According to Finnish Orientalist Georg Wallin, who visited these territories, which included both Tiran and Sanafir, there were Egyptians [living there]. This is according to a publication bearing the title “Notes taken during a Journey through Part of Northern Arabia, in 1848.”

I also relied on a book “Atlas,” a textbook released in 1922 in Egypt, published by the Ministry of Education, which also confirmed the Egyptian claim to the two islands.

When a member of the Israeli Knesset called for raising the Israeli flag over Tiran, due to the absence of any flag there, the Egyptian forces hastened to move in January 1950 to raise the Egyptian flag over the island. Saudi Arabia blessed the move at the time. I obtained the correspondence that was exchanged between the two countries from a doctoral thesis supervised by Dr. Mufid Shahab al-Din, who was reported to be an adviser to the Saudi Embassy.

Al-Monitor:  What do you expect will happen next, following the [expected] ruling of the Supreme Administrative Court?

Ali:  It might approve the agreement as a sovereign act, which would mean that there will be a new burden upon the government. Moreover, we might embark on a new round of conflict, particularly [if there is] a popular referendum on the agreement.

Al-Monitor:  Do you expect that Egypt will withdraw from the agreement if the final verdict supports Egypt’s claim to the two islands?

Ali:  Of course that will happen if the Supreme Administrative Court supports the ruling of the administrative court. This verdict concerns Egyptian territory. It’s not me who will benefit [from such a ruling], but the Egyptian people.

Al-Monitor:  What consequences would accrue to an Egyptian withdrawal from the agreement with Saudi Arabia?

Ali:  Saudi Arabia might resort to international arbitration, subject to approval by Egypt.

Al-Monitor:  Which Egyptian institutions would set the conditions for agreement to [international] arbitration?

Ali:  The Egyptian president and House of Representatives together.

Al-Monitor:  The agreement, according to the minister of legal affairs, lies outside the [parameters of] the constitutional text, which calls for a referendum on the subject. What’s your view, following the verdict, of how the House of Representatives will handle the issue?

Ali:  The state is saying things that do not make sense. It wants the agreement to lie outside the supervision of the judiciary, on the pretext that it is a sovereign act, while [it does not want] a popular referendum on the pretext that it is restoring territory to its previous owners — namely, Saudi Arabia — and that the matter is not a sovereign act. This despite the fact that the state’s counsel confirmed in court that it was a sovereign act, in accordance with Article 151, paragraph 2 of the Egyptian Constitution, which states that “voters must be called to a referendum for treaties of reconciliation and alliance, and matters pertaining to sovereign rights, and [said agreements] may not be credited until the results of the referendum have approved it. Under no circumstances may any agreement be signed that contradicts the provisions of the constitution, or which concedes any part of the region of the state.” Therefore, there must be a referendum.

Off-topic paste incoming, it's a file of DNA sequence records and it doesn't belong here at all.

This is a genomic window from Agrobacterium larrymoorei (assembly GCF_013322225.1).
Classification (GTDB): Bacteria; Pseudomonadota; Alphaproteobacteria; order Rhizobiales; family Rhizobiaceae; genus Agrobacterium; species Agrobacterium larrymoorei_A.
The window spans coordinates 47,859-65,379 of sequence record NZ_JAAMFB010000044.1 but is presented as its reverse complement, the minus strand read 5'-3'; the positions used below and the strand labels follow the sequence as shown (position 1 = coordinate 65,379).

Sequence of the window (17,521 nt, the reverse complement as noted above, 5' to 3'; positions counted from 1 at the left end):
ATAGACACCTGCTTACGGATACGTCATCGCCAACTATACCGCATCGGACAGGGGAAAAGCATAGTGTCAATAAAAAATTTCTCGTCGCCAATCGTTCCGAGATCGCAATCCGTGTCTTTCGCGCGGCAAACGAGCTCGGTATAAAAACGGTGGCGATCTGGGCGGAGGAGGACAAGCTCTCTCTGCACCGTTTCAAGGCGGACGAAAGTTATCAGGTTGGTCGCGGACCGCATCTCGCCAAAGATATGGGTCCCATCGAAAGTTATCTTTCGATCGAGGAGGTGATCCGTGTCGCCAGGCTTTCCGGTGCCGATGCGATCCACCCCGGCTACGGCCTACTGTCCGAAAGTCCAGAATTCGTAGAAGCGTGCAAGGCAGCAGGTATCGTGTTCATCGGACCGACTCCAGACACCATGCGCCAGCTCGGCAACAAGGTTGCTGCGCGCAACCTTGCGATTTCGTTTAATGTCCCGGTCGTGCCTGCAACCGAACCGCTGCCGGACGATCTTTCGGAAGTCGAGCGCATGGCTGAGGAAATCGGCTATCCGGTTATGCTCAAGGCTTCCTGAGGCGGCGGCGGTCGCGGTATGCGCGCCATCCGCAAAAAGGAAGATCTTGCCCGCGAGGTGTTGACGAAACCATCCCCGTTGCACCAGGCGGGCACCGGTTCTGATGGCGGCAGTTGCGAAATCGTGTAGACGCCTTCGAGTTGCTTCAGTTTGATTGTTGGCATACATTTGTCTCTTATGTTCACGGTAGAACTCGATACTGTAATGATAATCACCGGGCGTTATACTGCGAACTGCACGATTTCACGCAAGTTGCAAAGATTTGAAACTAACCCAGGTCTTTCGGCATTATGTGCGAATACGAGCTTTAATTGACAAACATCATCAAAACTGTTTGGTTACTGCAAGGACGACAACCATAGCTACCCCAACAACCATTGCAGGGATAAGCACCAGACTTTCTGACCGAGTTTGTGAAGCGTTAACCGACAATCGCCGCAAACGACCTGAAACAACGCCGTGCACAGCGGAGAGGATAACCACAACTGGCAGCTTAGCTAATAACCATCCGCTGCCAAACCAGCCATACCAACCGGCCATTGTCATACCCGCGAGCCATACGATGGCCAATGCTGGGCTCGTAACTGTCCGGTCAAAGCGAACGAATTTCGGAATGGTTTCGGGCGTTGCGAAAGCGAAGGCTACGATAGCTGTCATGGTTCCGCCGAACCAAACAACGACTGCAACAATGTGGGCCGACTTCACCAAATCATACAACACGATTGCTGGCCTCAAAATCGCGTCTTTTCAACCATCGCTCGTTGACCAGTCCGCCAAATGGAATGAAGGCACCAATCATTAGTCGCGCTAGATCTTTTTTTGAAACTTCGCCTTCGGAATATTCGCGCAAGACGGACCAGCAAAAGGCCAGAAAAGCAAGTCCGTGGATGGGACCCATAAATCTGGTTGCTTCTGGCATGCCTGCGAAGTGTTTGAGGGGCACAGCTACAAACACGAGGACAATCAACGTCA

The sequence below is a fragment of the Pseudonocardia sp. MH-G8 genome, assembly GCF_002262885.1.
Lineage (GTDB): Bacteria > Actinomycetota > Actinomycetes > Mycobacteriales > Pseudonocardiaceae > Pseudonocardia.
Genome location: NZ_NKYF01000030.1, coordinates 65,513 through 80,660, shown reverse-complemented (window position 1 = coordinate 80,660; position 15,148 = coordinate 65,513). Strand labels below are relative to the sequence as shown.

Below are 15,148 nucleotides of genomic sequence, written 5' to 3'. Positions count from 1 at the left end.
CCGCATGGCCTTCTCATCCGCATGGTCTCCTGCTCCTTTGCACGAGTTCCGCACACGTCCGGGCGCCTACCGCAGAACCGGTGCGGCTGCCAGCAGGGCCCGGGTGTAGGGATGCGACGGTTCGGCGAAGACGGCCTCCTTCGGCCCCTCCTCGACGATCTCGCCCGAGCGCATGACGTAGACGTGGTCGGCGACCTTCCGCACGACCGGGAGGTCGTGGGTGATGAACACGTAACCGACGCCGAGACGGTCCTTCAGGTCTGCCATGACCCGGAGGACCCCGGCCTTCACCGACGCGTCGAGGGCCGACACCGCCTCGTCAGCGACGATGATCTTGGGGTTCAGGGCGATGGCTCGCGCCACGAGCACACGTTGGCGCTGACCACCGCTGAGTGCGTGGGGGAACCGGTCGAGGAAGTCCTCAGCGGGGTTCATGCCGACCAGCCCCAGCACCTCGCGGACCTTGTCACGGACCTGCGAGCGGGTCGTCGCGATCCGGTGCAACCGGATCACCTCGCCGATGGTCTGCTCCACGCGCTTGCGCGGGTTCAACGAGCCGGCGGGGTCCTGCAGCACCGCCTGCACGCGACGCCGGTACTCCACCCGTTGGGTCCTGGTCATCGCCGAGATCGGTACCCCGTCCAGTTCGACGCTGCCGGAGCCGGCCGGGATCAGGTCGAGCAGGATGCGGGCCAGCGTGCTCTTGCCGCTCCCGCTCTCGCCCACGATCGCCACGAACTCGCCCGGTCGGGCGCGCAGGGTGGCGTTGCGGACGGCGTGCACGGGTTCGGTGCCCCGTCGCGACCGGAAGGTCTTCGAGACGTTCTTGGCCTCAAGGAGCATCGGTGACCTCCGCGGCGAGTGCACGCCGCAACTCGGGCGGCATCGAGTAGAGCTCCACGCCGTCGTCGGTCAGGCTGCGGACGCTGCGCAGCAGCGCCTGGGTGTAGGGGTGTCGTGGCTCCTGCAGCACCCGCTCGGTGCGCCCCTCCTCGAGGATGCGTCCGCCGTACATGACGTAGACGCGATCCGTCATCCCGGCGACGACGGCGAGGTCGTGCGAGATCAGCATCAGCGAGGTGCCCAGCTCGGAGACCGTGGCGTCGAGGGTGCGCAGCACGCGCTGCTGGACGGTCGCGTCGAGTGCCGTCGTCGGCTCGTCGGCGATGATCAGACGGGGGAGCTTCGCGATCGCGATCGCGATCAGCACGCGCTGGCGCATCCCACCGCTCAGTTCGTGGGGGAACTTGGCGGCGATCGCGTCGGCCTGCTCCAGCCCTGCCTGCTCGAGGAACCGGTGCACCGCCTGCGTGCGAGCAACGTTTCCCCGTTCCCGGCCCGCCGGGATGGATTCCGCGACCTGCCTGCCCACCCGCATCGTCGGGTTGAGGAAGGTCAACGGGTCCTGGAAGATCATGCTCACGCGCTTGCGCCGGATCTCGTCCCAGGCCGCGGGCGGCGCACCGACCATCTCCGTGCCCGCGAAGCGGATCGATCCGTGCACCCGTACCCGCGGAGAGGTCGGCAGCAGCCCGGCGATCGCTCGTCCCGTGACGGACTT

Al-Monitor:  Now, following the verdict, how do you interpret the president’s position regarding the signing of the agreement and transferring ownership of the islands to Saudi Arabia?

Ali:  I cannot prognosticate the future, but there is a view that the president’s advisers misled him when he asked them and sought their counsel regarding the ownership of the two islands, before he signed the agreement. There is another view that he was not misled, but was fully aware of what he was doing, and knew the truth of the conflict between Egypt and Saudi Arabia over this territory, which began in the days of King Farouk. According to this view, this lies within the framework of different regional priorities that have not been openly discussed as of yet.

Al-Monitor:  Will the administrative court’s verdict cause a new revolution because of its independent rulings?

Ali:  On the path we are currently heading, there are many things driving people toward revolution. We are now witnessing a double blow whereby the Egyptian pound is suffering a decline in its purchasing power even as prices are rising and economic gaps are widening. But from a collective, informed perspective, justifications for rebellion are very often not the products of a single moment. So it is not at all out of the realm of possibility that there could be a revolution due to economic conditions.

Al-Monitor:  Many of those you know have left the country and become opponents of the government from abroad. Do you believe your time will come? That, as a result of pressure from the security services, you will be driven from the country?

Ali:  I will not emigrate, and I will choose the same situation that I am in now. That does not mean that my [behavior is] heroic or that others are behaving in an unheroic manner. All of them are choices, one is not better than the other.

Al-Monitor:  You have already competed in presidential elections, in the first elections that were held after the January 25 Revolution. Do you intend to compete again in less than two years when Sisi’s first term expires?

Ali:  I am always in the square. If there are elections, then there will be a decision, but we are now in a closed political climate, and one cannot judge what shape elections will take now, or even if there will be elections or not.